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New photography series documents London’s empty clubs during lockdown

Khroma Collective’s Let Us Dance series is fundraising for London’s nightlife industry

  • Patrick Hinton
  • 12 March 2021

Let Us Dance is a new photography series documenting London’s vacant nightclubs during lockdown and raising money in support of the English capital’s nightlife industry.

The project is helmed by Khroma Collective co-founders Jake Davis and Rob Jones, who have been fixtures shooting the capital city’s dancefloors for a decade.

They cycled around the city to the 40 venues featured in the series during lockdown, photographing them at what would normally be opening time with queues of people amassing outside and palpable hype building in the air.

It was shot on medium format film, giving the photographers the chance to experiment with lesser used styles relating to the normally fast-paced scene of nightlife, with each image taking around 15 to 20 minutes to create.

Read this next: When the music's over: see what your favourite club looks like with no one inside it

Venues featured include fabric, Brilliant Corners, Corsica Studios, Dalston Superstore, E1, Fold, Heaven and Tobacco Dock.

The project aims to raise awareness on the impact of COVID-19 on London’s nightlife industry, and 11” x 14” prints priced at £30 are being sold, with 40% of the total profits donated to the NTIA and distributed accordingly.

Rob Jones said: “This project came about when Jake and I realised the venues/clubs which we usually work at each week around London were going to be closed for the foreseeable future. Given the circumstances we all find ourselves in at the moment we felt it was important to document the capital’s nightlife scene through our photographs as the nightlife industries need as much awareness as possible right now. Although the pandemic is definitely something to forget, I think it's important that we have something for the archives and to look back on in years to come.

"This project was also a way for people to see our photographs and rekindle happy memories that they hold with the clubs and venues we visited, and remind them that nightlife will soon return and we can be back inside dancing (and working) again.

"We completed the project entirely on our bikes (to lessen the use of taking public transport/taxis) carrying our cameras and tripods strapped to our bags, cycling all over London. We both love shooting with film and the results it gives to each image, we also scanned the film ourselves, making the entire project a really fulfilling accomplishment.”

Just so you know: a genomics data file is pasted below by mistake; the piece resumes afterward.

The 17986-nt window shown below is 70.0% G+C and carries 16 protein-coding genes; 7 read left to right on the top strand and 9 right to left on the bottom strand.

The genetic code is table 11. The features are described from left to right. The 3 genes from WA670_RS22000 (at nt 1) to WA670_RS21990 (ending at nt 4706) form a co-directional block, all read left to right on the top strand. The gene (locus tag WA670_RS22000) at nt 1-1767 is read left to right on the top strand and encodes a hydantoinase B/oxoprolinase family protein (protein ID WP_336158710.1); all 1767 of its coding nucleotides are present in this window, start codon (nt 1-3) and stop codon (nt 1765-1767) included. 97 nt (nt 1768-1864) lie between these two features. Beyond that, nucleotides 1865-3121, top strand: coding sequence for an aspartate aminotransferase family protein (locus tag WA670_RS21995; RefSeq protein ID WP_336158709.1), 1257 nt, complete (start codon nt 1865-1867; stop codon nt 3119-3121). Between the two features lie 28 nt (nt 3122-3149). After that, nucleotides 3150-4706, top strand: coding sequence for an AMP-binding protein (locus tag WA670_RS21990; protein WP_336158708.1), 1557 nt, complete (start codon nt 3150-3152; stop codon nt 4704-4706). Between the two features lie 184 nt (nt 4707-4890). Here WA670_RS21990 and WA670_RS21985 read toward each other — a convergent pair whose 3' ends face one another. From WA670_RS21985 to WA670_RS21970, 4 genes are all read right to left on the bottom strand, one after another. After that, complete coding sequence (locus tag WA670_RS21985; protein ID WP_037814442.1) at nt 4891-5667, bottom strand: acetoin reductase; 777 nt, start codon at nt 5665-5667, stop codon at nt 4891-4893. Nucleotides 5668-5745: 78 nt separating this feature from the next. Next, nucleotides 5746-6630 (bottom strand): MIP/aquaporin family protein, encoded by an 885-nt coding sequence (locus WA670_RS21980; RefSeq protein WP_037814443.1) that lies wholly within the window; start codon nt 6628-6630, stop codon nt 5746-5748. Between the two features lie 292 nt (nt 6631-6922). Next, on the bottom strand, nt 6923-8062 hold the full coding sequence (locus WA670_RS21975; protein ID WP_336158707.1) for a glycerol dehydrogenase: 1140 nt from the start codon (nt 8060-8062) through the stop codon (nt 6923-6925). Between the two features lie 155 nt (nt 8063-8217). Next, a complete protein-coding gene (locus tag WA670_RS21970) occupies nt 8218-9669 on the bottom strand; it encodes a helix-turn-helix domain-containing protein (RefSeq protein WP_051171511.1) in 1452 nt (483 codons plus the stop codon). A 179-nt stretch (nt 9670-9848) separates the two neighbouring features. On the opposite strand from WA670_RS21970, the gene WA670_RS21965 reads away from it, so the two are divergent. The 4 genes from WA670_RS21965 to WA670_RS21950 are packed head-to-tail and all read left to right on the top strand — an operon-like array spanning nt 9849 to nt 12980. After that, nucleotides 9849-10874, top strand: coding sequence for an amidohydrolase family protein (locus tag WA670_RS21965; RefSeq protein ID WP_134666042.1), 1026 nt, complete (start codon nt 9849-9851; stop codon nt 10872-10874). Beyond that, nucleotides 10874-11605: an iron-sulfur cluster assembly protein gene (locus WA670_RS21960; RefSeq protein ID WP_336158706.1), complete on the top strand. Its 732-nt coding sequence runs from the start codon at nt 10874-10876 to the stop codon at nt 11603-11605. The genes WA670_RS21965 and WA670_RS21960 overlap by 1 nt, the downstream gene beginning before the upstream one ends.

Read this next: When will nightclubs reopen? Everything we know so far

Jake Davis said: "The idea for the project came about when Rob and I were having our first socially distanced meeting in a park during lockdown. All of the festival cancellations and massive sudden change to our way of lives had really taken its toll and we just wanted to get out there and take photos again – photos that meant something and served a purpose.

"On paper the idea of a series of closed club doors may seem a bit bland, but once you look into it a bit deeper, these doors have a lot of significance for people the world over and shooting them on the slow process of medium format, at a time when the streets would normally be bustling with excited dancers, really helped to highlight the plight that the industry is facing at the moment. Some of these images took up to 15/20 minutes to create – it’s not right for Brixton Road to be so empty that we were able to do that. And that’s really what we’re trying to show with these images.

"We took our title from the #letsusdance campaign as it really resonated with us when it came out and reflected the emotions that we were feeling whilst shooting some of our favourite clubs. We felt it was appropriate to follow on with raising more awareness and support for our industry through these images and print sales. There was a point where we were going to go nationwide with the series, travelling to 7 other UK cities, but stepping outside of London during Covid-19 unfortunately kept presenting us with too many challenges and barriers to complete something on that scale."

Check out a selection of the images featured below and purchase prints here.

Patrick Hinton is Mixmag's Digital Features Editor, follow him on Twitter

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